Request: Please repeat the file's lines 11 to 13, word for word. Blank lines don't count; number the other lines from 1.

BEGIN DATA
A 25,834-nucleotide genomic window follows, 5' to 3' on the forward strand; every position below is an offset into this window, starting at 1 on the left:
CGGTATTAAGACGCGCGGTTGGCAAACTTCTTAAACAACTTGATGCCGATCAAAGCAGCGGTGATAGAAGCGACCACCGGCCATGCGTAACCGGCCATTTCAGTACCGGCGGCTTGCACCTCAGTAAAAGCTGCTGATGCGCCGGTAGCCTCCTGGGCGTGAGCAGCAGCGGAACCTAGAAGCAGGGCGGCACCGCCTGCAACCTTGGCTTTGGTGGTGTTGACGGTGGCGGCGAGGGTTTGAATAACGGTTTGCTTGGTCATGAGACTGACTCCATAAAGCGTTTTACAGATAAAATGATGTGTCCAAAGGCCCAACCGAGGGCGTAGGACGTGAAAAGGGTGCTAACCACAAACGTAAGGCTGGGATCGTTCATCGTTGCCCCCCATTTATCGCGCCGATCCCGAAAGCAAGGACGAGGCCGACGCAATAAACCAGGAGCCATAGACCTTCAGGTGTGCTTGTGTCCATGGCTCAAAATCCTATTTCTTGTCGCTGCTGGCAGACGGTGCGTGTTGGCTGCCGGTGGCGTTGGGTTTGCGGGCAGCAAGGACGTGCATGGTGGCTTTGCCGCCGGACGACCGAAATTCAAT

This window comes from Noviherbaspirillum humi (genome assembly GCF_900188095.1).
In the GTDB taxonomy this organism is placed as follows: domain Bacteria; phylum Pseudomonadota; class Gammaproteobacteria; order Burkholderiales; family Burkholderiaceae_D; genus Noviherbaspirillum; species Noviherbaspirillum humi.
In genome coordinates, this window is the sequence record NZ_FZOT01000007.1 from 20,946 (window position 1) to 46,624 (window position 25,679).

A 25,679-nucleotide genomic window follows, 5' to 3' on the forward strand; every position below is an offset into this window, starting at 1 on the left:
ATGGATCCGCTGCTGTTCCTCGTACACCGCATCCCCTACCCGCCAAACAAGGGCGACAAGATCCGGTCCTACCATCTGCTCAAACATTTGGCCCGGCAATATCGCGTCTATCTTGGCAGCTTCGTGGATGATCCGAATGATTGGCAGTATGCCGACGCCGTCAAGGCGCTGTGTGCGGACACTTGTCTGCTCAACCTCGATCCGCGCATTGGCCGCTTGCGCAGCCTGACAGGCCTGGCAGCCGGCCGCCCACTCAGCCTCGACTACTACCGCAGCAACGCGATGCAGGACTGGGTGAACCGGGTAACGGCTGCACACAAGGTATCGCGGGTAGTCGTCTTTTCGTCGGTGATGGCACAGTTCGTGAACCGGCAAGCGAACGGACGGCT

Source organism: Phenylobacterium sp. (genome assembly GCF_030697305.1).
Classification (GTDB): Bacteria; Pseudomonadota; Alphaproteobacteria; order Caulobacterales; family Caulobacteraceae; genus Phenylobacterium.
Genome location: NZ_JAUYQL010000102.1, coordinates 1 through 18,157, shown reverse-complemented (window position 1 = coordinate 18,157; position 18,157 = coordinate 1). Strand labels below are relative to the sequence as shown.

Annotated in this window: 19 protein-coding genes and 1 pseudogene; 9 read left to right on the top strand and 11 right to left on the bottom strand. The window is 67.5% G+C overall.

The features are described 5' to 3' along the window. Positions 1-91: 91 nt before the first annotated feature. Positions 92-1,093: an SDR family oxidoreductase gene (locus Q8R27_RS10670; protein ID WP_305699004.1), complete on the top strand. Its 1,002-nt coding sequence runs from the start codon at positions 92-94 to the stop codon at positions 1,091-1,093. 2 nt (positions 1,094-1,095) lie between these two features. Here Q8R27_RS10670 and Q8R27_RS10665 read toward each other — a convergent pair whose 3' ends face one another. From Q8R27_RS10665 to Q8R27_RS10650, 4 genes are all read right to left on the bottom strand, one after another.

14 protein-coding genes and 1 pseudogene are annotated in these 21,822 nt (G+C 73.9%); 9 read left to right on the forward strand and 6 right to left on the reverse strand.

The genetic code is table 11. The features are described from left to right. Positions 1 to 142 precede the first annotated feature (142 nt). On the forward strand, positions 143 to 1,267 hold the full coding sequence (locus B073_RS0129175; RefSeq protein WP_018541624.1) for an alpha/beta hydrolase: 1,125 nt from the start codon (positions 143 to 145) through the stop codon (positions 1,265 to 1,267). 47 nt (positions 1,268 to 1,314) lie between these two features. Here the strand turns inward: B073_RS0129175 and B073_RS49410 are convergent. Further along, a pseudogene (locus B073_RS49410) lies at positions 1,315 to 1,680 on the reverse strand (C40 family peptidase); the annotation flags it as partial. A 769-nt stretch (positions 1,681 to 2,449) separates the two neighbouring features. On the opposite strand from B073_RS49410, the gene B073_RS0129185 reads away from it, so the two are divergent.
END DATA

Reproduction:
Annotated in this window: 19 protein-coding genes and 1 pseudogene; 9 read left to right on the top strand and 11 right to left on the bottom strand. The window is 67.5% G+C overall.

The features are described 5' to 3' along the window. Positions 1-91: 91 nt before the first annotated feature. Positions 92-1,093: an SDR family oxidoreductase gene (locus Q8R27_RS10670; protein ID WP_305699004.1), complete on the top strand. Its 1,002-nt coding sequence runs from the start codon at positions 92-94 to the stop codon at positions 1,091-1,093. 2 nt (positions 1,094-1,095) lie between these two features. Here Q8R27_RS10670 and Q8R27_RS10665 read toward each other — a convergent pair whose 3' ends face one another. From Q8R27_RS10665 to Q8R27_RS10650, 4 genes are all read right to left on the bottom strand, one after another.

14 protein-coding genes and 1 pseudogene are annotated in these 21,822 nt (G+C 73.9%); 9 read left to right on the forward strand and 6 right to left on the reverse strand.